Description: Photo of Philip Crump, Mediator & Facilitator.

The small New Mexico flag pin indicates not only that I have worked with and for the NM state government but also am proud to be a New Mexican. 
The photo was taken by Judith Haden, a superb photographer based in Santa Fe.

Philip Crump
Mediator & Facilitator


1301 Luisa Street, Suite B • Santa Fe, New Mexico 87505  [Map]

(505) 989-8558 • Contact me by email!

Since 1992, serving Santa Fe, Taos, Las Vegas, Albuquerque, Ratón,
Silver City, Farmington...all of New Mexico!


About Mediator Philip Crump

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About Divorce, Family and Relational Mediation

Difficult issues can be resolved with dignity and respect


• If you are ending your marital relationship, you will find that mediation offers you both a way to make mutual parenting and financial settlement decisions together; no stranger (i.e., a judge) is going to tell you what to do.

Mediation allows you to stay in control of the process and to work cooperatively toward mutually satisfactory conclusions--without staggering legal expense and in a reasonable amount of time. I invite you to see mediation as an investment in your future, in your self-respect and in moving ahead with your lives.

• If you are committed to preserving your relationship but experiencing difficulty arising from poor communication regarding important issues, you will find that mediation can help you safely explore these issues and negotiate new agreements to stay together.

• If you are questioning whether to remain together—and under what circumstances—you will find it helpful to be in a totally private arena in which to discuss and negotiate behaviors and examine appropriate decision-making pathways for the future.

• Parents will find this especially helpful in preserving positive co-parenting relationships that will endure throughout your lives. For parents, divorce represents a change, not a complete termination, of the relationship—a transition to a new system for co-parenting together.

Regardless of the specific issues, I will ask you to state your positive goals for the process—

• What are your positive goals—for yourself and for both of you?
• What will be your measure of success?
• What would you like to be able to say about how you handled things?                                             

• What do you want me to help you achieve?

Philip,  Thank you very much for your work in our case.  I know that it was a difficult one with the parties at wide ends of the spectrum.  You handled the matter with great care and compassion and were able to bring the parties to a settlement in a case where one bystander literally said it would take a "miracle" to do so.  I really appreciate your work and will be happy to recommend you to other attorneys.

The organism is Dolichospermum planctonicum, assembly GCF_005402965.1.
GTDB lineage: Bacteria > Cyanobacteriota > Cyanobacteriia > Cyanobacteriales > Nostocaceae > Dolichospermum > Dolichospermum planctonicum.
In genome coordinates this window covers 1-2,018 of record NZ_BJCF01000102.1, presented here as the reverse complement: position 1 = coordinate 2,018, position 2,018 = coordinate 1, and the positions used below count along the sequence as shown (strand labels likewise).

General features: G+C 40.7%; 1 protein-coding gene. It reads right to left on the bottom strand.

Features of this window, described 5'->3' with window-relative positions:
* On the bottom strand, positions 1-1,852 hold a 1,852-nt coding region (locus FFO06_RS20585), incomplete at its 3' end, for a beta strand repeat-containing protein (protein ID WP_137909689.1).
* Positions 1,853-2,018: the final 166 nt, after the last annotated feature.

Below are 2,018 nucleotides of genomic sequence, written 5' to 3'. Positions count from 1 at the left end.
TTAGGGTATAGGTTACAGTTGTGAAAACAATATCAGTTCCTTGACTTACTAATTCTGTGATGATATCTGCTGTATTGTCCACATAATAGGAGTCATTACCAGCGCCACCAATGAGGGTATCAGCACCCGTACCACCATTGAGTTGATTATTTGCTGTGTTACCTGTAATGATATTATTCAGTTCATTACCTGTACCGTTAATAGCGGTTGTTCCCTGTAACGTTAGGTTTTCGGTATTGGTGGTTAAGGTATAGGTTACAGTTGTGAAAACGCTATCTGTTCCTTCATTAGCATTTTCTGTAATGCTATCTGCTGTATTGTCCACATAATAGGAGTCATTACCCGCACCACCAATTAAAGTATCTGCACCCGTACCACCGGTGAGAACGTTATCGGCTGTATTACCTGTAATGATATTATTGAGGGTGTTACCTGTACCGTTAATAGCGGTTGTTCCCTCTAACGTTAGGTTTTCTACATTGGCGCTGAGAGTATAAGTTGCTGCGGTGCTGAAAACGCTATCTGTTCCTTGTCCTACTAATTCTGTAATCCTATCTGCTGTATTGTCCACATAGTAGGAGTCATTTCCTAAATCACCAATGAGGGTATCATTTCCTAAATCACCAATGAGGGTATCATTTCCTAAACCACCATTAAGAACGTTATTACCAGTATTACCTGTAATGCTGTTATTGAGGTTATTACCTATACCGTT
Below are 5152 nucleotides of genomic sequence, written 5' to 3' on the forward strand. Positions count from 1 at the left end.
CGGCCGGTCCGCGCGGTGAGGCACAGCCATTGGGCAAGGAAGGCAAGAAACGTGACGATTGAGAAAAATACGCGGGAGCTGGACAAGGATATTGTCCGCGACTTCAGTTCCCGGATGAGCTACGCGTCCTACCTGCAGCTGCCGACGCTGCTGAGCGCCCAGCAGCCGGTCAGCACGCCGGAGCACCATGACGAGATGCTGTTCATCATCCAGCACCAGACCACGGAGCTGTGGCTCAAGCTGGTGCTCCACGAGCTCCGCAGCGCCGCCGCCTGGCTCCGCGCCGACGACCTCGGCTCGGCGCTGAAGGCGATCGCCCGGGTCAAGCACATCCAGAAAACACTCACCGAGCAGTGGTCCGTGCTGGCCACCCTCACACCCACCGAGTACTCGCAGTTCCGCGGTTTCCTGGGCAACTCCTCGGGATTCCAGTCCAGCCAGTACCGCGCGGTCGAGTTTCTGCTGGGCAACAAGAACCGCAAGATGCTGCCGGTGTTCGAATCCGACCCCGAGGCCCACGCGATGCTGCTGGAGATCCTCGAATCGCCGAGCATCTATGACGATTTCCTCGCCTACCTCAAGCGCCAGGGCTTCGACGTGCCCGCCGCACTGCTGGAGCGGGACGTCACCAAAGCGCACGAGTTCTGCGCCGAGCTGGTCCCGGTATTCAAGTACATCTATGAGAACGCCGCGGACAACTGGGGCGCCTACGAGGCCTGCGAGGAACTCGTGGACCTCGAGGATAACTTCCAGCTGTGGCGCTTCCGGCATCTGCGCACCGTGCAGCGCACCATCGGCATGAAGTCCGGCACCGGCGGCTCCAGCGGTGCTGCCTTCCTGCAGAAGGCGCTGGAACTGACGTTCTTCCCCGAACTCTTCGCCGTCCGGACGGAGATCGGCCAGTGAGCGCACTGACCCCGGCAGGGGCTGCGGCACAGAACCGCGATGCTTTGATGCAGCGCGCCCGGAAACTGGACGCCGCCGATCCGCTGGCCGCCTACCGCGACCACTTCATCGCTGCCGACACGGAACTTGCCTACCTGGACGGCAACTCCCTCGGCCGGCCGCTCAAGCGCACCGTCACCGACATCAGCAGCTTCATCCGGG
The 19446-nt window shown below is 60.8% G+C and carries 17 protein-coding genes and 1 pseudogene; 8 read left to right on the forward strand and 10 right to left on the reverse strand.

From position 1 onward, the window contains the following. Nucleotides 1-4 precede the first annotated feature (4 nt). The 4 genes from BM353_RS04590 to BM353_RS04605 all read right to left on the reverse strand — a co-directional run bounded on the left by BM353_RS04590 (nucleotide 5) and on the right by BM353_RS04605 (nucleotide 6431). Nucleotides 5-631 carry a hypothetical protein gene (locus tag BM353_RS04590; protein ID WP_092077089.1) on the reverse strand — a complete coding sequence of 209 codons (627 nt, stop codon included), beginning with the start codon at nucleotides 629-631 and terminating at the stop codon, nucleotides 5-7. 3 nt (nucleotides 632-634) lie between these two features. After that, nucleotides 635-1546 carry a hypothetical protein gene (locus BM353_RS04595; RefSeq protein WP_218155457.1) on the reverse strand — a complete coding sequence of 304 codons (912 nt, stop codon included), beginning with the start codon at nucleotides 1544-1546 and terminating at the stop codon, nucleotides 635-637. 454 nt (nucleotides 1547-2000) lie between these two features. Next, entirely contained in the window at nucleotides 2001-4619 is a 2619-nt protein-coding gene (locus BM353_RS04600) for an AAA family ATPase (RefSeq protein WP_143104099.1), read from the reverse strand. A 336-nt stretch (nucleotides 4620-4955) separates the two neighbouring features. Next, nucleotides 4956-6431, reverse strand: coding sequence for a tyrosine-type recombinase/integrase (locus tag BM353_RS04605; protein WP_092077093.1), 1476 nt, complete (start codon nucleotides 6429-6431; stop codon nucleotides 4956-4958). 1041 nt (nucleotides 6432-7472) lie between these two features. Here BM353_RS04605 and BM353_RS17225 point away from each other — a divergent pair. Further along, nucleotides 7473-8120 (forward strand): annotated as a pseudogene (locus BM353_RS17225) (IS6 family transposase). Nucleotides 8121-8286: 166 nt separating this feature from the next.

“I wish we had come to see you two years ago...”


At a time of great emotional distress--as hopes and dreams are dashed, as the most beloved becomes the object of less positive feelings--mediation provides a confidential means of making collaborative decisions, without having to give in to the urge to lash out. I
t is not magic, however; it takes honest intention to work things out with a minimum of overt anger to preserve dignity and best interests of all involved.

Contemplating Divorce? Consider Mediation is a stimulating brief article on the benefits of mediation in divorce. It outlines some of the opportunities that mediation gives couples, in shaping their own futures and in preserving important elements of relationship—especially when children are involved.

(If you want to get even or to win at any cost or to punish the other person, I may not be able or willing to help you.)

Mediation takes a lot of work and especially a willingness to understand that there may be another perspective—even if you don't agree with it. "Doing it for the sake of the children" means sometimes agreeing to actions you don't like but are willing to accept because they will support a healthy relationship between a child and the other parent, or will be of ultimate benefit to the child.

“I learned a lot about how Dad feels; I felt very connected. 
I think Dad learned a lot about me—empathizing with how I felt.…”
--12 year old son